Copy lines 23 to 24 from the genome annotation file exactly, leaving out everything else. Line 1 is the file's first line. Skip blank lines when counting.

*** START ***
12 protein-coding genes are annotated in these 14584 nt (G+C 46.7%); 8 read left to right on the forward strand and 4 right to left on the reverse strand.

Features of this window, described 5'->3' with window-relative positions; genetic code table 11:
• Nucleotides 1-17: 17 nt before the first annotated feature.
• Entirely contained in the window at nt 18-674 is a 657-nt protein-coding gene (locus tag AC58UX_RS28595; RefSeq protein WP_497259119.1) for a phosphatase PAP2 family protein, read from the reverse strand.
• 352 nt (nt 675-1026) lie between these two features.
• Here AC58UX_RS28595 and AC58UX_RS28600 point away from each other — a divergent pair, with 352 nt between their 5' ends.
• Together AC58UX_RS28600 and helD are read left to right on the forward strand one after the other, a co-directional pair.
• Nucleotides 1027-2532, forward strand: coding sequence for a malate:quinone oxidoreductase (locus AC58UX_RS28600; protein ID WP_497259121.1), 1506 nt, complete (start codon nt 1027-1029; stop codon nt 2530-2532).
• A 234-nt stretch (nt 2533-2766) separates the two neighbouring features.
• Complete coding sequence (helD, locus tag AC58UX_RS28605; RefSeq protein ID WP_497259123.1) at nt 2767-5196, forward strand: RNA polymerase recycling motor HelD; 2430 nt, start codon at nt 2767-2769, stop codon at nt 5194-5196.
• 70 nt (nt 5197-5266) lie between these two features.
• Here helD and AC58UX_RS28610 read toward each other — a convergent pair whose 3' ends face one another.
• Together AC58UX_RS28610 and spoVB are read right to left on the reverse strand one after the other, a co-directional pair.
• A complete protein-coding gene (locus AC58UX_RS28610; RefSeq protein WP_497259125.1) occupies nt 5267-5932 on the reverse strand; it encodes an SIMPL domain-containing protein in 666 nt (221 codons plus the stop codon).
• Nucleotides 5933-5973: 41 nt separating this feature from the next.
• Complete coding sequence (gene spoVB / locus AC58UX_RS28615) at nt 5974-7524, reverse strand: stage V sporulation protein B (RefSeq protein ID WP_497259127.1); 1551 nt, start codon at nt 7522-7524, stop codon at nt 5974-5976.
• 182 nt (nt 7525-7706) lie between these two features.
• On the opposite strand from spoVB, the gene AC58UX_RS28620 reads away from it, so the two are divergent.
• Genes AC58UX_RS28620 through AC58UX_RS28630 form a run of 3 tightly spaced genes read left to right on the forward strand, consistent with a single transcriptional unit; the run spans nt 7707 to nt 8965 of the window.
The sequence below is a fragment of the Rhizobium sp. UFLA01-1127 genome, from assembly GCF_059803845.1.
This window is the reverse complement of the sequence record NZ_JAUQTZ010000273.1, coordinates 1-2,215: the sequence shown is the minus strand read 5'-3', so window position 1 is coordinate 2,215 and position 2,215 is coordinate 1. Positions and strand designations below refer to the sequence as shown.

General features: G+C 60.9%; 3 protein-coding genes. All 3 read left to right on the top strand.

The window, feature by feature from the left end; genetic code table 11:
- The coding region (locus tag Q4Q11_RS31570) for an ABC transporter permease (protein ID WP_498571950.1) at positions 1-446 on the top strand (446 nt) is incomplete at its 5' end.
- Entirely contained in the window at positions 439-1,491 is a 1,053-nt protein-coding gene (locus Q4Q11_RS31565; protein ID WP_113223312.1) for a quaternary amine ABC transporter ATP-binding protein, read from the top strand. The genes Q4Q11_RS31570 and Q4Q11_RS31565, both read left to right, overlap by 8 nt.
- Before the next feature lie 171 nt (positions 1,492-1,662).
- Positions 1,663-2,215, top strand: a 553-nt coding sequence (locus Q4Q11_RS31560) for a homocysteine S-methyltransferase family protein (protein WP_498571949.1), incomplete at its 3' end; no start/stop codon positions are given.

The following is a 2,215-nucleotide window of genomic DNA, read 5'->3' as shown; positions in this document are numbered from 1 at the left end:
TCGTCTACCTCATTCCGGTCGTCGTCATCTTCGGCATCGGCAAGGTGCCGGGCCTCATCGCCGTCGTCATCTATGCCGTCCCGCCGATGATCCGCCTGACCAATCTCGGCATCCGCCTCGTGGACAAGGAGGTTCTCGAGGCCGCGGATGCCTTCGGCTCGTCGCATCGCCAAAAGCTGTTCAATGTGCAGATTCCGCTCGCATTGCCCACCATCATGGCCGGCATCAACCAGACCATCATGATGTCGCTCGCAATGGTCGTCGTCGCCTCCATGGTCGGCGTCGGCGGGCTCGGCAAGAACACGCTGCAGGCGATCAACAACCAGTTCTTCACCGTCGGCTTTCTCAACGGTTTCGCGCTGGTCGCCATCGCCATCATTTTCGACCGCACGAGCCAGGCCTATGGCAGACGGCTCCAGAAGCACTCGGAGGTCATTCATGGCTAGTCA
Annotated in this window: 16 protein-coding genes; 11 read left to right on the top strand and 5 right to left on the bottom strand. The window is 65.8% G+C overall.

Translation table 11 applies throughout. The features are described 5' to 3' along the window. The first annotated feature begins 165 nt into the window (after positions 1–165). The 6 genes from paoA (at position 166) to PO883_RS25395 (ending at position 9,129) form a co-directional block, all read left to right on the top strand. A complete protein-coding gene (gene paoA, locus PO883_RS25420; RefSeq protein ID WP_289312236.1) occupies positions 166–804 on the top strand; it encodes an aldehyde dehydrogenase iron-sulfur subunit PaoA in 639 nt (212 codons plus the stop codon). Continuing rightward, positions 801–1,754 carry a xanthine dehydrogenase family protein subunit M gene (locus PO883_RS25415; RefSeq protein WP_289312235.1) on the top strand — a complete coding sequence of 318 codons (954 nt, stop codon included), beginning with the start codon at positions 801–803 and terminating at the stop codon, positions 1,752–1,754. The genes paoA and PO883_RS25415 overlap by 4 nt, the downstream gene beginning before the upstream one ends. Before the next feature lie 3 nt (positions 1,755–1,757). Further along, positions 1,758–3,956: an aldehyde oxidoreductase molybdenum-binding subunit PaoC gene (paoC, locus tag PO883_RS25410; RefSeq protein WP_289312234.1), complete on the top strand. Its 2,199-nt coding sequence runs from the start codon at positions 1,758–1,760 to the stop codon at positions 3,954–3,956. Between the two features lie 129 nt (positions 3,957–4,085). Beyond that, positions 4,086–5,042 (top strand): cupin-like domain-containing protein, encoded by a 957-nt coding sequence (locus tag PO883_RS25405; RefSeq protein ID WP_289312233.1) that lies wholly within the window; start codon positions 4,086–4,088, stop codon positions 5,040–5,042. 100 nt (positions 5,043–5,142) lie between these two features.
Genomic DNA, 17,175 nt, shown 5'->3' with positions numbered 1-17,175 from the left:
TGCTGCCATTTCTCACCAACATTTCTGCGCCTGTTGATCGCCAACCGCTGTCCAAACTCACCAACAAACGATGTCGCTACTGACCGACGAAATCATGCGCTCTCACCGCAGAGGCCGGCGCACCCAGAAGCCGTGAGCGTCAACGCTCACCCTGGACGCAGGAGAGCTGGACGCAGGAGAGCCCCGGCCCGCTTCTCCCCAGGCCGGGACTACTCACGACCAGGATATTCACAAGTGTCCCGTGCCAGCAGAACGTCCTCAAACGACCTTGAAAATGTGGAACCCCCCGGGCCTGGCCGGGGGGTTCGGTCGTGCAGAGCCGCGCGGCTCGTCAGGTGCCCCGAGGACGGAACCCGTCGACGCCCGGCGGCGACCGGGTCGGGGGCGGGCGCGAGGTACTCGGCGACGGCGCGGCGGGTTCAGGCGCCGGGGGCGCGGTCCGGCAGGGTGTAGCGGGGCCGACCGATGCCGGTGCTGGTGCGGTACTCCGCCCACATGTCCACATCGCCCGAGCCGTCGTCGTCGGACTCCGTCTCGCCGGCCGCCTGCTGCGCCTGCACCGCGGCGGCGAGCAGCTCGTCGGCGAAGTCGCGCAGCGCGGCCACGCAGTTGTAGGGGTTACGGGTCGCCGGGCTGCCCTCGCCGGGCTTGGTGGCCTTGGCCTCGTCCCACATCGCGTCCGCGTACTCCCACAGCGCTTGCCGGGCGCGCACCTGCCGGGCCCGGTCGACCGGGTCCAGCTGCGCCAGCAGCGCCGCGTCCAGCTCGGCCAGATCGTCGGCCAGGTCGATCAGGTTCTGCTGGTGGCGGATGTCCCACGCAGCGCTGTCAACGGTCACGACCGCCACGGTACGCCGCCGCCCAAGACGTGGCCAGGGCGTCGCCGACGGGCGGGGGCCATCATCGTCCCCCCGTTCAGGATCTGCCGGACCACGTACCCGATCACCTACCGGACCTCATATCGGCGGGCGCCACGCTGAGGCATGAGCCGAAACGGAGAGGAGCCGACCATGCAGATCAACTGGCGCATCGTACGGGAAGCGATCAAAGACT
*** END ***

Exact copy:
The window, feature by feature from the left end; genetic code table 11:
- The coding region (locus tag Q4Q11_RS31570) for an ABC transporter permease (protein ID WP_498571950.1) at positions 1-446 on the top strand (446 nt) is incomplete at its 5' end.